Progress Software, the company behind the MOVEit Transfer application, has released patches to address brand new SQL injection vulnerabilities affecting the file transfer solution that could enable the theft of sensitive information.
"Multiple SQL injection vulnerabilities have been identified in the MOVEit Transfer web application that could allow an unauthenticated attacker to gain unauthorized access to the MOVEit Transfer database," the company said in an advisory released on June 9, 2023.
"An attacker could submit a crafted payload to a MOVEit Transfer application endpoint which could result in modification and disclosure of MOVEit database content."
The flaws, which impact all versions of the service, have been addressed in MOVEit Transfer versions 2021.0.7 (13.0.7), 2021.1.5 (13.1.5), 2022.0.5 (14.0.5), 2022.1.6 (14.1.6), and 2023.0.2 (15.0.2). All MOVEit Cloud instances have been fully patched.
Cybersecurity firm Huntress has been credited with discovering and reporting the vulnerabilities as part of a code review. Progress Software said it has not observed indications of the newly discovered flaws being exploited in the wild.
The development comes as the previously reported MOVEit Transfer vulnerability (CVE-2023-34362) has come under heavy exploitation to drop web shells on targeted systems, with penetration testing firm Horizon3.ai publishing a proof-of-concept (PoC) exploit for the flaw.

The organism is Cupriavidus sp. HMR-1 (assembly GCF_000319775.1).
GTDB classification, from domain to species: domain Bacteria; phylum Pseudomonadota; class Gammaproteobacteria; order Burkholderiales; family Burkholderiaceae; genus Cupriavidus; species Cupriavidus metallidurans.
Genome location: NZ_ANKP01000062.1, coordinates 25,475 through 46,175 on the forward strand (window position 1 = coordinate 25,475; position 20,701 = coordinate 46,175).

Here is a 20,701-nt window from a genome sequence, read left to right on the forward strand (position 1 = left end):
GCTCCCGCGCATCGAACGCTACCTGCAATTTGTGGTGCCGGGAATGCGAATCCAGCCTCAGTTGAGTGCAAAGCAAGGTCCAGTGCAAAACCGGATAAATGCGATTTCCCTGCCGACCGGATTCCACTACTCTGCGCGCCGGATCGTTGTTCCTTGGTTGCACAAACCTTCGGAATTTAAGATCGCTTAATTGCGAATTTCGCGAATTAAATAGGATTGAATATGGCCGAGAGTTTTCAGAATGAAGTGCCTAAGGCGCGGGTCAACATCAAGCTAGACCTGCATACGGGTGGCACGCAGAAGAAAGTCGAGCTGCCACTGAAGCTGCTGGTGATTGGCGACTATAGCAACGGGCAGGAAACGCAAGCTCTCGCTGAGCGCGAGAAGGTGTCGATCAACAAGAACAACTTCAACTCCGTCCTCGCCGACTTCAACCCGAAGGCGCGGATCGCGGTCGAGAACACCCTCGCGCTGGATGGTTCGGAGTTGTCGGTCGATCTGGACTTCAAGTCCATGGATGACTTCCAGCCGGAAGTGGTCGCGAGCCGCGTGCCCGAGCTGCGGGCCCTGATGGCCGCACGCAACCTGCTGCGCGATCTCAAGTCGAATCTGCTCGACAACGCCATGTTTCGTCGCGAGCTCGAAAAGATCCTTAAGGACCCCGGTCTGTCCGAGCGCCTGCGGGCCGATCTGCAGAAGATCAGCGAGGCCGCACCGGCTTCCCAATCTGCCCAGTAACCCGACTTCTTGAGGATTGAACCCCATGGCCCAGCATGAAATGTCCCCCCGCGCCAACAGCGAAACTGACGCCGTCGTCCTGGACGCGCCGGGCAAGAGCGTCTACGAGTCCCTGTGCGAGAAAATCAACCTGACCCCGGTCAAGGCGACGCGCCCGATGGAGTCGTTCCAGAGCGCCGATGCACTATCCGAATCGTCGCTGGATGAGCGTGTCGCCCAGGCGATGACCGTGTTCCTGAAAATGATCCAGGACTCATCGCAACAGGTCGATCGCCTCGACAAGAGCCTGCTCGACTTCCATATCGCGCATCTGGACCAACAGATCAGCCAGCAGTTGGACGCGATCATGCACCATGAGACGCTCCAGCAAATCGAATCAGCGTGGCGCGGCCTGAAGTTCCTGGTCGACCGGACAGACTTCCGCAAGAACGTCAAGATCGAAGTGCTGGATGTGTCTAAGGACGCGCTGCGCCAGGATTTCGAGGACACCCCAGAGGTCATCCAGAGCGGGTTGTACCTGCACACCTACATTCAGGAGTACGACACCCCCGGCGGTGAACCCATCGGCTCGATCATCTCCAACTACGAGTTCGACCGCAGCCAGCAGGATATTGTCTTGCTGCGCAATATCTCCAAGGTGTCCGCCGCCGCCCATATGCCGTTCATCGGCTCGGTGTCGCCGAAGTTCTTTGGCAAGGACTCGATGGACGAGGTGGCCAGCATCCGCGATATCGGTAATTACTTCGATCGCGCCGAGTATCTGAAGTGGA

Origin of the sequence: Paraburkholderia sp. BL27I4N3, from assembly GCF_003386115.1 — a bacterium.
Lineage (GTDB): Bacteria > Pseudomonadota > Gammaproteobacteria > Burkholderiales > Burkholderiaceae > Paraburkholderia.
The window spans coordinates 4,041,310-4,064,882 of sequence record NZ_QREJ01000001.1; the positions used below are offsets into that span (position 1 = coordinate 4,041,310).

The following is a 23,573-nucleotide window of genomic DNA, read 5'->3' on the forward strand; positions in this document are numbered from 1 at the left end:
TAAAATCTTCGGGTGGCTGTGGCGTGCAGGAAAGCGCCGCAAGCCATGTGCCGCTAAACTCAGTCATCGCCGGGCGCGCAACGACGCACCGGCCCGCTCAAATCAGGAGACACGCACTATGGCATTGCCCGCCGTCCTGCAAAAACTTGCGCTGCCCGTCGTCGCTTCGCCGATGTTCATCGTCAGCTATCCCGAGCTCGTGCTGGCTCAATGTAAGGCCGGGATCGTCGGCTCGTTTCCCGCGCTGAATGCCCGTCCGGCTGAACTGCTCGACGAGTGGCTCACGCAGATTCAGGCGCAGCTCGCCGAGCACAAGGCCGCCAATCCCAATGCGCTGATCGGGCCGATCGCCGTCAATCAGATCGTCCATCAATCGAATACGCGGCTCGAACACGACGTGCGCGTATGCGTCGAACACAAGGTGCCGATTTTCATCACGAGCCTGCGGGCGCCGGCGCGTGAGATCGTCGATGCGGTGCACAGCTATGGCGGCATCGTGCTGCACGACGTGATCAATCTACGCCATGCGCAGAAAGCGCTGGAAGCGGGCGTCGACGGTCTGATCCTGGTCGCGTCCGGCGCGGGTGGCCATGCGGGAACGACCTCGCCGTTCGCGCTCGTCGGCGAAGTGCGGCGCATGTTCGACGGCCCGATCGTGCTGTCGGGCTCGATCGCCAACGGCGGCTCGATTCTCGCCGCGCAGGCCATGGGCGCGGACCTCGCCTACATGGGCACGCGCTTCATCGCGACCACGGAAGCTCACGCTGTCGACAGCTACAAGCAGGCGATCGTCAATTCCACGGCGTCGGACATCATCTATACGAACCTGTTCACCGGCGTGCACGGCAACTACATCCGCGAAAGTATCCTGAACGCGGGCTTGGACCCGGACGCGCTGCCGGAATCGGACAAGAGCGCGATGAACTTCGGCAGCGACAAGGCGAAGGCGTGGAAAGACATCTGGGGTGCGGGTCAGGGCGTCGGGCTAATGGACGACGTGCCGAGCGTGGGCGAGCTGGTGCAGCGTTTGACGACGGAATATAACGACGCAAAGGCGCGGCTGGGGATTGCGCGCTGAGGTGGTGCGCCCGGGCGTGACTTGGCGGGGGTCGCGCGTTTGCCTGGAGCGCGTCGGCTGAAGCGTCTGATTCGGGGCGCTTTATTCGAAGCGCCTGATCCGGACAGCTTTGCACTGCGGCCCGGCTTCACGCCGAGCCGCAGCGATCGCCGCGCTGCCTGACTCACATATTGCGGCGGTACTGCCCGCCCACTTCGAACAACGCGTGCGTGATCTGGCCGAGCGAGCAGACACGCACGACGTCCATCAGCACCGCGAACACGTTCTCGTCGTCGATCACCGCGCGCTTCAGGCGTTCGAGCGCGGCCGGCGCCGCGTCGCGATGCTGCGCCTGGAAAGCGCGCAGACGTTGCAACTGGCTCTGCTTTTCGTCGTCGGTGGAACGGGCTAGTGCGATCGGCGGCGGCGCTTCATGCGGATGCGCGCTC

The activity has been attributed to the notorious Cl0p ransomware gang, which has a track record of orchestrating data theft campaigns and exploiting zero-day bugs in various managed file transfer platforms since December 2020.
Corporate investigation and risk consulting firm Kroll also found evidence that the cybercrime gang had been experimenting with ways to exploit CVE-2023-34362 as far back as July 2021, as well as devising methods to extract data from compromised MOVEit servers since at least April 2022.
Much of the malicious reconnaissance and testing activity in July 2021 is said to have been manual in nature, before switching to an automated mechanism in April 2022 for probing multiple organizations and collecting information.
"It appears that the Clop threat actors had the MOVEit Transfer exploit completed at the time of the GoAnywhere event and chose to execute the attacks sequentially instead of in parallel," the company said. "These findings highlight the significant planning and preparation that likely precede mass exploitation events."
The Cl0p actors have also issued an extortion notice to affected companies, urging them to contact the group by June 14, 2023, or have their stolen information published on the data leak site.